"When I sit down paint, it's like immediately switching on a radio in my head. I can hear my own thoughts in a way that I can't without the brush in my hand [...] In a funny way, the actual image of what I'm painting is weirdly the least important thing. It's the access to the thoughts I’m after. I often think of it as like an addiction [...] I can only think when I'm painting. It's not always words it's also shapes and ideas. And they are activated by the brush."

Chaim Soutine, Still Life with Herrings, (c. 1916) Collection Larock-Granoff, Paris

... the first artist she loved

"I saw Soutine's [Still Life with Herrings] on my foundation course and I remember it had this quivering kind of emotion. He's never tried to make his work real. Rather it's his version of real. There's no "the head will be big" or the like. There was a group of his works at Courtauld [Gallery in London] recently of hotel people and waitresses. There was a boy with red cheeks and nose turned up and they were all so utterly real without ever being photographic. They have this incredible amount of speed and energy in the line. It's funny, when you're in a museum somewhere abroad and you're walking through. They always just jump out at you, don't they? They're small his paintings, but they jump out."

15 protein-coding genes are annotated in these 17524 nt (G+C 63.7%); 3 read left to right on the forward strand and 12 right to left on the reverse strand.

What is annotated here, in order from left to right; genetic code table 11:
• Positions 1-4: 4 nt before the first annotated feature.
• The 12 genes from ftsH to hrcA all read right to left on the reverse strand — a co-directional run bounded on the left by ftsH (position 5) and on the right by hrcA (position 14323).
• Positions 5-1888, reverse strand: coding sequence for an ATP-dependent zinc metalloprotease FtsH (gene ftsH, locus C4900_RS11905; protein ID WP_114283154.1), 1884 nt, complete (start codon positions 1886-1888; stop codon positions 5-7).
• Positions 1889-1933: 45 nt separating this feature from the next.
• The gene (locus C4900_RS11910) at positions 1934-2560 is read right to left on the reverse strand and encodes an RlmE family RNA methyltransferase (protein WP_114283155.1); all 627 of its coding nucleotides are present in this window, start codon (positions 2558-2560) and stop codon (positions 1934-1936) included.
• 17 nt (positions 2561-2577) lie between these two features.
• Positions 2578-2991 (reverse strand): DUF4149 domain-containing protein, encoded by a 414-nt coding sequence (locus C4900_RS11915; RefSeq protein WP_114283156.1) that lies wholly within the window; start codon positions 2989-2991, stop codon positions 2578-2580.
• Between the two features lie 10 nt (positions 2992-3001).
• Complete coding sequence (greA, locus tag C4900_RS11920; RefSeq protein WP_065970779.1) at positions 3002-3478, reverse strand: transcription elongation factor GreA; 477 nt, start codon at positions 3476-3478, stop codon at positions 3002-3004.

Maria Lassnig. Two Ways of Being (Double Self-Portrait), (2000) Maria Lassnig Foundation

... Maria Lassnig

"There was a show of hers and Francis Bacon at Tate Liverpool that had a huge impact on me; her willingness to be ugly and show ugliness. To paint herself in the most raw, open way, in hospital, old, naked and angry. It's so unapologetic."

Chantal Joffe's Robert, Harriet and Elizabeth (2015) The artist and Victoria Miro

... her literary influences

"I have this kind of obsession with the lives of Robert Lowell, Anne Sexton [...] the way they all overlap [...] I'll read the letters of Lowell to Elizabeth Bishop, and then the letters of Lowell to Blackwood and Elizabeth Hardwick. I want to be chatting to them, I want to be with them. I want them to exist like they're real for me. I think that's why I'm obsessed with memoirs and biographies. I think Olivia Laing is incredible for that reason. She somehow conjured that in her books like The Lonely City (2016), she sort of brings them all back to life. In a way that's what I'm trying to do when I paint them."